"We've made countless hours of weather programming before, but the nature of this storm really does make it exceptional," declares programming executive Jeremy Dear. "This film will break down the true cause and consequences of Sandy's devastation using computer generated imagery, news footage, compelling home video and new first-person interviews."
The network, meanwhile, has offered to run public service announcements for the Red Cross during air time, and plans to rebroadcast the production in 172 countries worldwide later this month.
SCANNING THE SCANNERS
The nation's business goes on. Upcoming hearings before the House Committee on Homeland Security chaired by Rep. Peter T. King re-examine the all-but-forgotten threats posed by biological weapons present in Syria, Iran and Pakistan, and currently favored by al Qaeda. But the New York Republican has not forgotten the recent "scanner shuffle" at the Transportation Security Administration.
"TSA is about to warehouse 91 body scanners that cost taxpayers $14 million. Despite initial reports, these scanners, which were removed from large airports, will not be used in small airports, nor will they be updated with privacy software anytime soon," points out Rep. Mike Rogers, who chairs the hearing Thursday.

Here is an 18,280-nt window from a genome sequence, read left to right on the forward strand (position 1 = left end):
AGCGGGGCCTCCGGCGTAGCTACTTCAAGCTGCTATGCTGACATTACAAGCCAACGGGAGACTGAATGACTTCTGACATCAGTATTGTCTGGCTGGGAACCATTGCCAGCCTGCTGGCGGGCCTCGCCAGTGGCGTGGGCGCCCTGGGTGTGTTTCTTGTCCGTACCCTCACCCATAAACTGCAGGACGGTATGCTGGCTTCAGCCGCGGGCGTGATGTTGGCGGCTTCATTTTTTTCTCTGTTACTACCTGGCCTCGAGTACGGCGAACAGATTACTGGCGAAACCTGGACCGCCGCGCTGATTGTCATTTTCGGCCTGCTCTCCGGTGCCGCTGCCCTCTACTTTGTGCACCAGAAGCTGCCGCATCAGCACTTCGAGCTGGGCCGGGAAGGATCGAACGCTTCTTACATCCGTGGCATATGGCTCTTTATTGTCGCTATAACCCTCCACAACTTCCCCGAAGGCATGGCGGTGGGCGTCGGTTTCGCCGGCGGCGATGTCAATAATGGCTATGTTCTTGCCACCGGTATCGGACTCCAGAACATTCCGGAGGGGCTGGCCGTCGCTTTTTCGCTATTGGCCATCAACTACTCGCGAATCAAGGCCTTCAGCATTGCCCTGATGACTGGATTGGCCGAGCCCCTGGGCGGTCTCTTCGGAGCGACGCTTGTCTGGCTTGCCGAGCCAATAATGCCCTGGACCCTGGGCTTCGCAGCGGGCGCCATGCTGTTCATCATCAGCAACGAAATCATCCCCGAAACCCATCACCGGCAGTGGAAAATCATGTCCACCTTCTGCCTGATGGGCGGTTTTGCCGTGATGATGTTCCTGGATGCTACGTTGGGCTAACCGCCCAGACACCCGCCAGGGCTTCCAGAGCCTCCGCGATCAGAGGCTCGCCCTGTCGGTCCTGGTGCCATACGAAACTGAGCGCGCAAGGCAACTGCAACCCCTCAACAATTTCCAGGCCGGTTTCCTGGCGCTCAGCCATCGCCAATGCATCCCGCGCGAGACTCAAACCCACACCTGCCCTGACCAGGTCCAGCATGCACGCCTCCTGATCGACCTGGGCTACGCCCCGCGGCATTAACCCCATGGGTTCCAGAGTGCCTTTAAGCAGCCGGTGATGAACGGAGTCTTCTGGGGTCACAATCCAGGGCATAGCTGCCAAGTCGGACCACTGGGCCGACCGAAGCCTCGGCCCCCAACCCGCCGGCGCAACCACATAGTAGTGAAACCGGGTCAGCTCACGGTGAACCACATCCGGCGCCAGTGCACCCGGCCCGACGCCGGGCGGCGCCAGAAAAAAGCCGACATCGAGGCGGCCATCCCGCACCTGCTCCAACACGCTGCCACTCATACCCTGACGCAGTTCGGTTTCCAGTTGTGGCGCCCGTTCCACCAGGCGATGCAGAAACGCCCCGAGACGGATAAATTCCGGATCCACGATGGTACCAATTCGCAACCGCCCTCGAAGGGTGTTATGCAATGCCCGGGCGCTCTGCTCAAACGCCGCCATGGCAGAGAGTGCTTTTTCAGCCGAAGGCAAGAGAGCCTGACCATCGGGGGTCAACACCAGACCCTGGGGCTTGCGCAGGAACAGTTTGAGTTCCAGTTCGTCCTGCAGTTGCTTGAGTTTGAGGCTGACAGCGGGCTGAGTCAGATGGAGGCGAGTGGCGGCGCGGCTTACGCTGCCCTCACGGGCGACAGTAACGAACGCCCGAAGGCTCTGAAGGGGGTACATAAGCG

"This raises serious questions about the entire process for developing this technology and how much taxpayer money is at stake. At this hearing, the subcommittee will investigate the actions that got us to this point," the Alabama Republican said.
POLL DU JOUR
• 66 percent of Americans will buy sale items when they go Christmas or holiday shopping.
They expect to spend $386 on gifts, $242 socializing, $149 entertaining and $65 on holiday home decor.
• 58 percent will shop in December, 45 percent in late November, 28 percent on Black Friday.
• 54 percent will use social media to find discounts, 51 percent will seek lower-priced items, 49 percent will use coupons, 38 percent will consolidate their shopping trips.
• 42 percent expect sales help to be "welcoming."
• 36 percent will buy a gift for themselves; 27 percent prefer shopping with someone else when compared with shopping alone.
Source: A Deloitte survey of 5,089 U.S. adults conducted Sept. 14-24 and released Monday.
• Bluster, quizzical remarks to firstname.lastname@example.org
© Copyright 2016 The Washington Times, LLC. Click here for reprint permission.